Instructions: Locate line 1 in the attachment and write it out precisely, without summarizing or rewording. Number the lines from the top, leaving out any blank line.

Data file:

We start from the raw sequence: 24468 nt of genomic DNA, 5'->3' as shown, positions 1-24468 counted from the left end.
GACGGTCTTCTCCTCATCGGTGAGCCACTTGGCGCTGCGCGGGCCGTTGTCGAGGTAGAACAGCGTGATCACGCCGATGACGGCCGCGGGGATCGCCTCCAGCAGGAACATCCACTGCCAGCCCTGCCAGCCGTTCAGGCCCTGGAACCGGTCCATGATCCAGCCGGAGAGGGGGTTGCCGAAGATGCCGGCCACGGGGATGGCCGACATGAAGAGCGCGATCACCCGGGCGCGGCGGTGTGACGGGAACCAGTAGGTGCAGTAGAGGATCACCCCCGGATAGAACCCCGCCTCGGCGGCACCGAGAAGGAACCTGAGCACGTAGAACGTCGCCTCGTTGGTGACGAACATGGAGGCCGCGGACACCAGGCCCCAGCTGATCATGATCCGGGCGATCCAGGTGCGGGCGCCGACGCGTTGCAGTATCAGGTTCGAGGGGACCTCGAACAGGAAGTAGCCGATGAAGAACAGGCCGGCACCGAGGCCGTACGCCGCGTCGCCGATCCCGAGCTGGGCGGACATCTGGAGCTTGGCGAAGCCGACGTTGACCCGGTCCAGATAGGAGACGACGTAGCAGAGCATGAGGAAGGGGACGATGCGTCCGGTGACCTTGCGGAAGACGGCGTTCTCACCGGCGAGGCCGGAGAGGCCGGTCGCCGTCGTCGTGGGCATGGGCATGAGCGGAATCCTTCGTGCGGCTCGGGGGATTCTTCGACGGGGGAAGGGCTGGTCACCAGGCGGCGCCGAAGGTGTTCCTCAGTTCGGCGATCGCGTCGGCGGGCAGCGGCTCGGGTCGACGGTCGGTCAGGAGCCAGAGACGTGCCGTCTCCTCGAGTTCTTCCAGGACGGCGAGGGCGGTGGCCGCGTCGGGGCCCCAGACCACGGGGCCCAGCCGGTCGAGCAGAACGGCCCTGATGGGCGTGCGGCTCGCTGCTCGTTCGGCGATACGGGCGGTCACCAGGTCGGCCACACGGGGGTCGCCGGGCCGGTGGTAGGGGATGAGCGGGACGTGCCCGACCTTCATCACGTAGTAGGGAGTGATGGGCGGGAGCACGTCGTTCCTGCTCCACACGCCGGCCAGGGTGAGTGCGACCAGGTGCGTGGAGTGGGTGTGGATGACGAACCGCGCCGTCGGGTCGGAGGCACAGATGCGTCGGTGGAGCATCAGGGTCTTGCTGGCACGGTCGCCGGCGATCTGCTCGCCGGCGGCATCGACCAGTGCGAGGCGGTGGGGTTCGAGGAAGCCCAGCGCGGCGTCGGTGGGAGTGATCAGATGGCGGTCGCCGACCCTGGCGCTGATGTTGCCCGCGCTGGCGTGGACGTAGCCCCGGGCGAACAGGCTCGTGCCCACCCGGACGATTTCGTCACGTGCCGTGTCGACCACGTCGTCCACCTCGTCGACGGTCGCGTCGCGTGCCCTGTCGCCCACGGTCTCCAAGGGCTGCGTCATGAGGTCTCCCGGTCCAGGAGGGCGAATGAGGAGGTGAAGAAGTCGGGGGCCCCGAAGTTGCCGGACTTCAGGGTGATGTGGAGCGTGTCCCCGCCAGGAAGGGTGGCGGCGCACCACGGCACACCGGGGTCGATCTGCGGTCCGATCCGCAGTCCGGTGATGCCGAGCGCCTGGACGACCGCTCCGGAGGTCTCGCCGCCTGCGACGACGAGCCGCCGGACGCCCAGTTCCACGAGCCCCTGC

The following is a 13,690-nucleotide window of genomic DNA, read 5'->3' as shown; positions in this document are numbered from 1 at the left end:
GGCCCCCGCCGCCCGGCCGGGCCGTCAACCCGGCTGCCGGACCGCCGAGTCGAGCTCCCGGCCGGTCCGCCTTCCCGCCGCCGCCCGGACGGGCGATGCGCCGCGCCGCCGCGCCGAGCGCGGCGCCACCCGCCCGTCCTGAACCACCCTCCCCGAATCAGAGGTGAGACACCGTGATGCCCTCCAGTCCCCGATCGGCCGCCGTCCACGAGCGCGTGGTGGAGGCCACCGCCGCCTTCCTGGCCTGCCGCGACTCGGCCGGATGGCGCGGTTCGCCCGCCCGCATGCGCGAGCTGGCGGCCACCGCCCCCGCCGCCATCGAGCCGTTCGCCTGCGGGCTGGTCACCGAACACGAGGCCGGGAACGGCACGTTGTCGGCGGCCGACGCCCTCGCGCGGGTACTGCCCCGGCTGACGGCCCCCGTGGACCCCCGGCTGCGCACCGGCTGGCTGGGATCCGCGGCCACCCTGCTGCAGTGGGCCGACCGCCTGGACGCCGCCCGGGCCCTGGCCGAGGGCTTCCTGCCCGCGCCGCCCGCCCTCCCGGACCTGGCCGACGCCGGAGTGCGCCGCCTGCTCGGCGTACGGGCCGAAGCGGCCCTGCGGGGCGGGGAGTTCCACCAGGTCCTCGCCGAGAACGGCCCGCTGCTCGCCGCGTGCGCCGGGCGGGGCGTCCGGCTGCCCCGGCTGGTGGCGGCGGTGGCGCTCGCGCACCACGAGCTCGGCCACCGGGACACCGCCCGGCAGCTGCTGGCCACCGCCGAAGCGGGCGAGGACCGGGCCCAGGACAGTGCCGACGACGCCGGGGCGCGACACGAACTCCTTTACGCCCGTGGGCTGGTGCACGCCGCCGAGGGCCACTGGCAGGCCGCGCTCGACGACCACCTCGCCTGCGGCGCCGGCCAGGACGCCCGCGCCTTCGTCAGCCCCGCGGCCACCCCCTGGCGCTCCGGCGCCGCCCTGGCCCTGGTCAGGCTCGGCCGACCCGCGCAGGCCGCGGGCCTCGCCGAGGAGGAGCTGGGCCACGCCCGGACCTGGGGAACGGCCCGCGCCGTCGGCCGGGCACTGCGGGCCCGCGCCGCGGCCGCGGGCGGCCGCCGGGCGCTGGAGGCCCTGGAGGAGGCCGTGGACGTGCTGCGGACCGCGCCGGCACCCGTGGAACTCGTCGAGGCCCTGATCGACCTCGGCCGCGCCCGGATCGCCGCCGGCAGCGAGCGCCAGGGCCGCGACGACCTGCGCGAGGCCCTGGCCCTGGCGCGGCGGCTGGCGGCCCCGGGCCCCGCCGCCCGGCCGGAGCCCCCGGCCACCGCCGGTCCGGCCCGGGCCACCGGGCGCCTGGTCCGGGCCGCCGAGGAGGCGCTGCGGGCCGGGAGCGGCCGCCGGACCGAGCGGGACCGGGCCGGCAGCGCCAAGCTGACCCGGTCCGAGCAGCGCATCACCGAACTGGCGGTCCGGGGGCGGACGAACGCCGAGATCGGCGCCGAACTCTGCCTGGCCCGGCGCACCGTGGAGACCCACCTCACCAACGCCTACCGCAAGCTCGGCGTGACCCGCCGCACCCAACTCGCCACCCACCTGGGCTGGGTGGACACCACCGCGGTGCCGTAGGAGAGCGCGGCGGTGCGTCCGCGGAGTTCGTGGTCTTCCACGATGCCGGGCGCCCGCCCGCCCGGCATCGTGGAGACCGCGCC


We start from the raw sequence: 24468 nt of genomic DNA, 5'->3' as shown, positions 1-24468 counted from the left end.